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Washington College of Law Washington, D. C.

In 2016, American University relocated the Washington College of Law to a newly constructed building that incorporates Immaculata’s Capital Hall and the school chapel.

Though new to the Tenleytown neighborhood, the Washington College of Law has played a significant role in the education of women.

It was incorporated in 1898, as the first law school in the world founded by women, Ellen Spencer Mussey and Emma Gillett; the first to have a woman dean; and the first to graduate an all-female law school class.

Mussey did not attend law school, but learned the law by practicing with her husband, General Reuben Delavan Mussey, a well-connected Washingtonian, who was a supporter of Lincoln and an adjunct law professor at Howard Law School.

Following her husband’s death, Mussey sought admission to the law schools of Columbian College and National University as a means to join the bar, but was rejected by the exclusively male institutions.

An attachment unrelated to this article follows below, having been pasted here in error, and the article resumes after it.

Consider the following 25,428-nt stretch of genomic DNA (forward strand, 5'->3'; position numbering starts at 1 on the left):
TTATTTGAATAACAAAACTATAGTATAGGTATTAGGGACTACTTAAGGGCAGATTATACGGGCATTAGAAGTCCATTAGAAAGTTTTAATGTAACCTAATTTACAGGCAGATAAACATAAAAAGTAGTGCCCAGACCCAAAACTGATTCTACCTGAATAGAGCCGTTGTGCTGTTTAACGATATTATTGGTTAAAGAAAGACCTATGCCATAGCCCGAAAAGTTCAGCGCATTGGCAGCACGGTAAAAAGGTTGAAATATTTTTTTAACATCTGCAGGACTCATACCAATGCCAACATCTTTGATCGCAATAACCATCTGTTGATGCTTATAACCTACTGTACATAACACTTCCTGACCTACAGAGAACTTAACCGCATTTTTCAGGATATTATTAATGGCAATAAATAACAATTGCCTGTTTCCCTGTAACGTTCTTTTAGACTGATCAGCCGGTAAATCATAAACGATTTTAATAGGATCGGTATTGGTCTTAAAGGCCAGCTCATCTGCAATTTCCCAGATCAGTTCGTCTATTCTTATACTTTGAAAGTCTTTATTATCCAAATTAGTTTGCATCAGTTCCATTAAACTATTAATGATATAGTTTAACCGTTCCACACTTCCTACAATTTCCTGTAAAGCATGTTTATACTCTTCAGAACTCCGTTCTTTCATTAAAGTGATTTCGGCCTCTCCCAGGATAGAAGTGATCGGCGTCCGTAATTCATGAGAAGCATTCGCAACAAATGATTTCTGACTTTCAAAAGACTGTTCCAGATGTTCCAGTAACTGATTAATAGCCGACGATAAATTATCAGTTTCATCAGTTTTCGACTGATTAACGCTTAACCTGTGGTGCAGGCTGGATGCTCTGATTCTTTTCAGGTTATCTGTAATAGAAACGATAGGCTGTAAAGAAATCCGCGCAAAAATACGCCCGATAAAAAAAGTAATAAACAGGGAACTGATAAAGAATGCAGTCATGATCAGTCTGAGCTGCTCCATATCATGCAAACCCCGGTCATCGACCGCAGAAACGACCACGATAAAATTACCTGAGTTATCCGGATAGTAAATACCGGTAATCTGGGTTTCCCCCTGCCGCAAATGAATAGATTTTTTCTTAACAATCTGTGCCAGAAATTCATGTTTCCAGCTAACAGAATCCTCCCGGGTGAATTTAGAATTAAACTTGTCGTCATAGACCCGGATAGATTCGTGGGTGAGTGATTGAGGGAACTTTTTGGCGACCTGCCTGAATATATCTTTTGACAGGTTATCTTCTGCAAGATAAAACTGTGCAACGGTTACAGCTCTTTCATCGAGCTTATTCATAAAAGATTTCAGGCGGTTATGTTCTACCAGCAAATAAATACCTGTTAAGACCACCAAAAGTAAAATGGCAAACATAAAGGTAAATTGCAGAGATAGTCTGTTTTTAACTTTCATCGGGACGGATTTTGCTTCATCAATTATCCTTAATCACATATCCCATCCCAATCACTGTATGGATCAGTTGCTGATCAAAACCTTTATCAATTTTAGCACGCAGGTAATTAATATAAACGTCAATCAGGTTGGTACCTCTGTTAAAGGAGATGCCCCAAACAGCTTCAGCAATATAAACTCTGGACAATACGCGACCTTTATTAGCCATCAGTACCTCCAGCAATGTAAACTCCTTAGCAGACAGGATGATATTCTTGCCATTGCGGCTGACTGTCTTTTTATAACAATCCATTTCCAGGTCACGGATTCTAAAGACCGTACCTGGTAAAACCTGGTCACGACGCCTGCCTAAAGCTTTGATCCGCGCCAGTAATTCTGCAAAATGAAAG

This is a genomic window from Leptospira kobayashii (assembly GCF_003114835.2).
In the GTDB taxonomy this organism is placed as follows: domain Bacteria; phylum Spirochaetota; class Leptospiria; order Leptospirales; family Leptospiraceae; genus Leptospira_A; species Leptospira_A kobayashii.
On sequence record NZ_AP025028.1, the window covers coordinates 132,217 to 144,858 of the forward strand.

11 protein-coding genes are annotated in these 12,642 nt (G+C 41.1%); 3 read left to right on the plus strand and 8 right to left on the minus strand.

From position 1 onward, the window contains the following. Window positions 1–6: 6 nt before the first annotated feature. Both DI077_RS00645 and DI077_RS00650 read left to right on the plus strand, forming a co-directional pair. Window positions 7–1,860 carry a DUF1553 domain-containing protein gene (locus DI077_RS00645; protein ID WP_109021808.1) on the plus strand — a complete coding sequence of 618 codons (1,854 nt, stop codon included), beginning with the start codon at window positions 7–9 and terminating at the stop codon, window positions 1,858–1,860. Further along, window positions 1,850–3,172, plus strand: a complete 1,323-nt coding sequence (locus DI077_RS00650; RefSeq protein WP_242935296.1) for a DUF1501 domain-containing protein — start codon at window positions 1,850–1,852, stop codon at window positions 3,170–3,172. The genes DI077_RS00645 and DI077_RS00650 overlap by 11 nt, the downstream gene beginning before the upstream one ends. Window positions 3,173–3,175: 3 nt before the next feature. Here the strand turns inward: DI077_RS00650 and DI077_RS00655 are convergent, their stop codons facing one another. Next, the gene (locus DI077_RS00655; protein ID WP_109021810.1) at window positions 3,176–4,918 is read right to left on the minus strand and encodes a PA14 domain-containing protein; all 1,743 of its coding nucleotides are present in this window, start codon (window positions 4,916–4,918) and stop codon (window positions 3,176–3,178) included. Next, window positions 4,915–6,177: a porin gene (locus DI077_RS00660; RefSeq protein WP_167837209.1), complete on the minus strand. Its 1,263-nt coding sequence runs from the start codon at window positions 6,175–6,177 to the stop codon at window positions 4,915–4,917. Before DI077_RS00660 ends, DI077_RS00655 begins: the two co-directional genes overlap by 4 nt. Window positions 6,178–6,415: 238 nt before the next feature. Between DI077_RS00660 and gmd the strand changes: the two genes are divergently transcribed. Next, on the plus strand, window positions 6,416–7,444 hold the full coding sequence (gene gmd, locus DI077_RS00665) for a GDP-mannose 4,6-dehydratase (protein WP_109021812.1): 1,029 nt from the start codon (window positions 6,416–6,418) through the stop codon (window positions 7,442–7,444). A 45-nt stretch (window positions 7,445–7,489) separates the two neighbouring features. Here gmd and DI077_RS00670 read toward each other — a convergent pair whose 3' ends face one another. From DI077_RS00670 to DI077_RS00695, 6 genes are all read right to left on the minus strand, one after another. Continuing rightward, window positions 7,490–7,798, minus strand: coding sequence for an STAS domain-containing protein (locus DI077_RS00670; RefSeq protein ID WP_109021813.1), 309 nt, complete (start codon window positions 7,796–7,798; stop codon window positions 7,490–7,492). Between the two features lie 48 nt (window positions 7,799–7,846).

Ultimately, Mussey was allowed to sit for an oral bar examination, and was admitted to the bar.

Gillett attended Howard Law School ,one of two white women to do so in the early 1880s.

The two founded the Washington College of Law in 1898 after they were approached by three women who wished to study with them, but who were refused admission to Columbian College’s law school.

With its first graduating class, the Washington College of Law became the first law school to be founded by women, the first with a female dean, and the first law school to graduate an all-female class.

A year later, Mussey’s male law clerk enrolled in 1897, making the school officially coeducational.

Washington College of Law merged with American University in 1949 and graduated its first African American student in 1953. 

Although Mussey and Gillett were pioneers of women’s rights and education, it bears noting that Howard Law School, Gillett’s alma mater, was co-educational and integrated from its start, while Washington College of Law admitted only white students  until the 1950s.

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